UFC: Mario Balotelli needs to take a look at ‘Shotgun’
As UFC 149 leaves UFC President Dana White “embarrassed” we look back at a curious Calgary card, speak with rising UK scrapper Jason Young and ask whether Mario Balotelli should take a look at “Shotgun” before ditching the life of a premier league superstar…
Firstly, let’s get this straight. On most occasions UFC cards and its fighters deliver in spades. UFC 149 last weekend did not. It was a hugely disappointing event, especially given that it had broken all box office records for the stadium and had featured the much publicised debut of one Hector Lombard. Kongo vs Jordan and Lombard vs Boetsch both flattered to deceive and ultimately left the main event to carry the card. Considering that Barao and Faber were fighting for a title, had put in the hard yards in terms of conditioning and are in essence equally matched a back and forth phone-box slugfest was unlikely and so it turned out. They delivered a tactically fascinating main event but their efforts weren’t warmly received by a Canadian crowd clearly underwhelmed by the preceding main card bouts.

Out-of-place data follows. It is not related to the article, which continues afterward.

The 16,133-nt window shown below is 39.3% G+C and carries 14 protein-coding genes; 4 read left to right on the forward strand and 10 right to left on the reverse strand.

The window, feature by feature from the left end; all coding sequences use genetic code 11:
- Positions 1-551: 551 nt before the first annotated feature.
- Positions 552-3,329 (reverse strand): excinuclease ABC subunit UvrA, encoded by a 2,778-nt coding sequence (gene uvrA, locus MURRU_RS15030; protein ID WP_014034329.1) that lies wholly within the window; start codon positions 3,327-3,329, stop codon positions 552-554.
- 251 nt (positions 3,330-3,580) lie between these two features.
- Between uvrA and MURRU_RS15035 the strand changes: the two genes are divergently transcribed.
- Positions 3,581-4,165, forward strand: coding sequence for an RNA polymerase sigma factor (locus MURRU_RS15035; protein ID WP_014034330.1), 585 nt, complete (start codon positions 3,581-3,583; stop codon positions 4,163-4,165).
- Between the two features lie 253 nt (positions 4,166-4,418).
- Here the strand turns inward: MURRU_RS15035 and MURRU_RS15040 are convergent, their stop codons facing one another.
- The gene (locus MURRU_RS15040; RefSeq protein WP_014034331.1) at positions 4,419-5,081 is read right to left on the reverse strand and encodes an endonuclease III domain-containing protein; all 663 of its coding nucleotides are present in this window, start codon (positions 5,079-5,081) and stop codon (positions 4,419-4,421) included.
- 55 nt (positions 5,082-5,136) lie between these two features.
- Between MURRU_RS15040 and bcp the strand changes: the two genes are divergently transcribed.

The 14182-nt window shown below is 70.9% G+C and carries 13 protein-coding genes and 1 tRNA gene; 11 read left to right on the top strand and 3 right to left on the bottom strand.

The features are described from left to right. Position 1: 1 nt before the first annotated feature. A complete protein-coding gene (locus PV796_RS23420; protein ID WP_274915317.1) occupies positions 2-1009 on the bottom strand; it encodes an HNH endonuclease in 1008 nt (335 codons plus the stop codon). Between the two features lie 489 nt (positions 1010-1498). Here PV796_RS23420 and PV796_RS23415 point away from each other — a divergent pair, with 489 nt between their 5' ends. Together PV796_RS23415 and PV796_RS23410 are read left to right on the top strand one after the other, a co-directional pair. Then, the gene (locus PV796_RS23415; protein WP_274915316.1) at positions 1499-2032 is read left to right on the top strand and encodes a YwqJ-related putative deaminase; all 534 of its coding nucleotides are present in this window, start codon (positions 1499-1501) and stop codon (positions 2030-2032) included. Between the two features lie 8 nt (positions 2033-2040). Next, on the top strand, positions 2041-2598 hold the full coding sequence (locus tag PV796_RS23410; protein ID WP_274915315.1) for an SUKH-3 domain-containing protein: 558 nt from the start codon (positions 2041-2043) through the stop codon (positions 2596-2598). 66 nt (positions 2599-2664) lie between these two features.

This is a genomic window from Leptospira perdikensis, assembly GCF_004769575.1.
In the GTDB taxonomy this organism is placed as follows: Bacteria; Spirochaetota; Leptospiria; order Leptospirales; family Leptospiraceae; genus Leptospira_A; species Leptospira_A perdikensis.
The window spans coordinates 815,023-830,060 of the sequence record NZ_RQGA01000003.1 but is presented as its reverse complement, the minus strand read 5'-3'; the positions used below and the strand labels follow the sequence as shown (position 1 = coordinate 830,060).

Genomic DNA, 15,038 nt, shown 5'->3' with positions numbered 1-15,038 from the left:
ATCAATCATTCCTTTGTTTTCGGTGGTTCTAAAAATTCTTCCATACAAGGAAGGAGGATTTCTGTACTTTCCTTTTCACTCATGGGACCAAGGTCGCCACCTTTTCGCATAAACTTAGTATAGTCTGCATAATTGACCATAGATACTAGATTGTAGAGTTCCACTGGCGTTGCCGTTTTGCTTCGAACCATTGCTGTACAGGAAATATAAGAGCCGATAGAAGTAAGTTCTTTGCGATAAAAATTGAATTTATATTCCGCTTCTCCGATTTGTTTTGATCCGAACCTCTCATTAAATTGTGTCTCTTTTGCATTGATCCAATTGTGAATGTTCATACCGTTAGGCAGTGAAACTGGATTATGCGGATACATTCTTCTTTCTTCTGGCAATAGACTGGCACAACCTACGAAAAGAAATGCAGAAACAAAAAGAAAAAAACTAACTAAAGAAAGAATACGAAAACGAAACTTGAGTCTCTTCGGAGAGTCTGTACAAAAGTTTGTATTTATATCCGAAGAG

One man who did stand out from the crowd in the great white north last weekend was Matt Riddle. I’ve watched more than a few UFC bouts but I’ve rarely seen anyone with the contagious enthusiasm of Riddle. “Deep Waters” was awarded submission of the night for a well executed arm triangle choke but his overall performance, full of energy and no little skill was even more impressive. He allowed opponent Chris Clements off the hook on numerous occasions merely to prolong the slugfest. Riddle got the crowed pumped in the first televised fight of the night and it was refreshing to see a fighter forget about lay and pray or stifling, stalling clinch work and pursue a crowd pleasing style. It may not have been a wise course of action as Clements did in spurts demonstrate his tutoring at the hands of the late great Sean Thompson but eventually Riddle secured the win. For UFC matchmaker Joe Silva Riddle must be a breath of fresh air, someone you can hang your hat on to deliver on the main card and engage the crowd. He has since called out our own Dan “The Outlaw” Hardy, who has in turn questioned the sense of taking the match up. Be careful what you wish for Matt! Dana White promised that he would make the fight at the post event presser… watch this space.
Cheick Kongo may have won his battle of attrition with Shawn Jordan in Calgary but how far up the heavyweight ladder it propels him is highly questionable. Jordan offered little in the clinch against the six year UFC vet and Kongo should really be able to finish such fights if he is indeed to be considered a top contender (as he stated leading up to the bout). At 27 years old and training under the tutelage of Greg Jackosn Jordan should improve with the loss and will now know what it takes to break into the upper echelons of the heavyweight division.